On October 1, 1950, 4% refunding water revenue bonds were issued in the amount of id="mce_marker"92,000.00, payable from then to October 1, 1979.  A Board of Water Commissioners, consisting of 4 members, and the existing Village President, was formed.  The new Board held their first meeting on March 20, 1951.  Ordinances containing very strict regulations were adopted, and have since been followed by the Board.  Since 1950 when the Water System was reorganized, at which time there were approximately 800 customers, it has grown to present day with over 1700 users.

          Although the final bonds will not be due until 1979, the Westville Water System has enough money held in escrow to fully refund the revenue bonds.  The commission is also mindful that adequate funds must be held aside for improvements and necessary repairs to a water system that is over 45 years old.  They have funds set aside for this purpose also.

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Westville, Illinois

(~299 - 325 million years ago): A Rain Forest

 ~300 million years ago, when Illinois was near the equator, Westville was covered in lush, peat-forming swamps and green vegetation.  It was the age of insects, with 6-foot-long millipedes and dragonflies with yard-long wingspans (Smithsonian National Museum of Natural History).  

            It is common knowledge that there is an abundance of coal underground in the Midwest formed from fossilized plants buried in swamp ecosystems.  It is not unusual to find fossils in any of our coal mines.  What is unusual is to discover a huge geographic area of preserved trees and ferns from 300 million years ago, providing scientists with an ecological view of "what plant species were present and how they were distributed across the landscape" (Illinois State Geological Survey).

            Scientists DiMichele, Falcon-Lang, Nelson, Elrick and Ames recently discovered plant fossils in local mine ceilings that show a rain forest existed on top of a Herrin (No. 6) coal seam (Geology Science World).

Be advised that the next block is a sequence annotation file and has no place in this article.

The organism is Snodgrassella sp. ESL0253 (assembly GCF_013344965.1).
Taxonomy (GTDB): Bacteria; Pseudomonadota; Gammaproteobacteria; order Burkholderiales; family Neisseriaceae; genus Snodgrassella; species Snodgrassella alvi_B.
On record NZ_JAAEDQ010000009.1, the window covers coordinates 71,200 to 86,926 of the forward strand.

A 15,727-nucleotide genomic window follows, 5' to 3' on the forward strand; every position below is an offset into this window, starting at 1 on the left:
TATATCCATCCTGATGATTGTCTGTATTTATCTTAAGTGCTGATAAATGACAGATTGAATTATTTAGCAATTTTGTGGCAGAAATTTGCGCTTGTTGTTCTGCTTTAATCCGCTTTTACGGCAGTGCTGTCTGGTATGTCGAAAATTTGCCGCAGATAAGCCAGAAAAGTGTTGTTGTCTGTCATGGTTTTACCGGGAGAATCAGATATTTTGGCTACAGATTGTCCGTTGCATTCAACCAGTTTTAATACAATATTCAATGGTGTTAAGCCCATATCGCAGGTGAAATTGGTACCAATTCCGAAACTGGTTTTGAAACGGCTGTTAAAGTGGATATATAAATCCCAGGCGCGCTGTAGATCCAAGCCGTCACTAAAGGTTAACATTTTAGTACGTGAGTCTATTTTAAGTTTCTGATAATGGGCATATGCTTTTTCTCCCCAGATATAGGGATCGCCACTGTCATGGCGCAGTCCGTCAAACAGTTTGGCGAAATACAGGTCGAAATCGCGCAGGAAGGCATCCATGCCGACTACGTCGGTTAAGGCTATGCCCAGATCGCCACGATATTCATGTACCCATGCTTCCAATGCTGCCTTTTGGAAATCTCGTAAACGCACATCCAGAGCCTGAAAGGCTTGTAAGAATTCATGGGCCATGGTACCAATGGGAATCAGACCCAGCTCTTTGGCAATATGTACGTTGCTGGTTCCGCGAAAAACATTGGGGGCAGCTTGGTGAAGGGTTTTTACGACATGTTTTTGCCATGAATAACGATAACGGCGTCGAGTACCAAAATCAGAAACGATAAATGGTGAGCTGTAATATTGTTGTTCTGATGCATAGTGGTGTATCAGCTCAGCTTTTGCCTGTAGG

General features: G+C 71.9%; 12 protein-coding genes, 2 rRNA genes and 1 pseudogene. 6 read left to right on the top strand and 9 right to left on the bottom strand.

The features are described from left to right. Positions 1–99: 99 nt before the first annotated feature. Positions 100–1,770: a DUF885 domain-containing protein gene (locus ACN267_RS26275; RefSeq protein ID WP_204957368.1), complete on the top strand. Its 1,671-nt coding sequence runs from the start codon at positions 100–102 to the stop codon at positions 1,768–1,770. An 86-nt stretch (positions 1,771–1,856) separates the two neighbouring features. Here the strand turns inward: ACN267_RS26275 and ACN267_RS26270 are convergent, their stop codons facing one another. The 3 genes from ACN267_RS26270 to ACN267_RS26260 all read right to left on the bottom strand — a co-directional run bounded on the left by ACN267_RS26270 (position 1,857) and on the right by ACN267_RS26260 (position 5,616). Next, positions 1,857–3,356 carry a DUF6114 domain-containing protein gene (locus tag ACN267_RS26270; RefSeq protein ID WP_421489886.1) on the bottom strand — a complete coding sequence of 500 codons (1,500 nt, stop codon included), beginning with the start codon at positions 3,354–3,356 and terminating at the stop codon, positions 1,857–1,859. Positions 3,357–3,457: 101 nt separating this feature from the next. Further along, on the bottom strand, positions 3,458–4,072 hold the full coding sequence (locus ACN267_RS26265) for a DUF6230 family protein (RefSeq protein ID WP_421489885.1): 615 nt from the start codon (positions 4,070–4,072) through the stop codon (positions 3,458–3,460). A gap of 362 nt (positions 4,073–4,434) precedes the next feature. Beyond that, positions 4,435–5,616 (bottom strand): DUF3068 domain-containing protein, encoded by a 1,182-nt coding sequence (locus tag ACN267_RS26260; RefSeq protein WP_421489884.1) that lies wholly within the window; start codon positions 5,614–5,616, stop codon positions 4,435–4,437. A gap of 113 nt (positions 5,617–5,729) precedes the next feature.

According to ISGS (Illinois State Geological Survey), the Geological Society of America journal published a paper showing that paleobotanists discovered a spectacular four square miles prehistoric plant-life fossil area on the roof of two local adjacent underground Riolaand Vermilion coal mines, just southwest of Danville, Illinois.  A schematic rendition of this report was published in a Milwaukee newspaper (Arbanas):  It was the age of insects, with 6-foot-long millipedes and dragonflies with yard-long wingspans (Smithsonian National Museum of Natural History).  

            It is common knowledge that there is an abundance of coal underground in the Midwest formed from fossilized plants buried in swamp ecosystems.  It is not unusual to find fossils in any of our coal mines.  What is unusual is to discover a huge geographic area of preserved trees and ferns from 300 million years ago, providing scientists with an ecological view of "what plant species were present and how they were distributed across the landscape" (Illinois State Geological Survey).

            Scientists DiMichele, Falcon-Lang, Nelson, Elrick and Ames recently discovered plant fossils in local mine ceilings that show a rain forest existed on top of a Herrin (No. 6) coal seam (Geology Science World).

Although the specific mine names are not stated, date information from these articles suggest that the mine(s) the scientists might be exploring are the Catlin Coal Company [mine name RIOLA, operated 1996-1999] and/or the Black Beauty Coal Company [mine name Riola Complex-Riola Portal, operated 1999-present] (Directory of Coal Mines in Illinois).  The mines presently are not open for public viewing.  However, you can visit the coal mining exhibit at the Museum of Science and Industry in Chicago to see a fossil covered slab of gray roof shale from the Riola mine on display (Illinois State Geological Survey). (Contact the Village Clerk for a list of works cited and websites for those organizations.)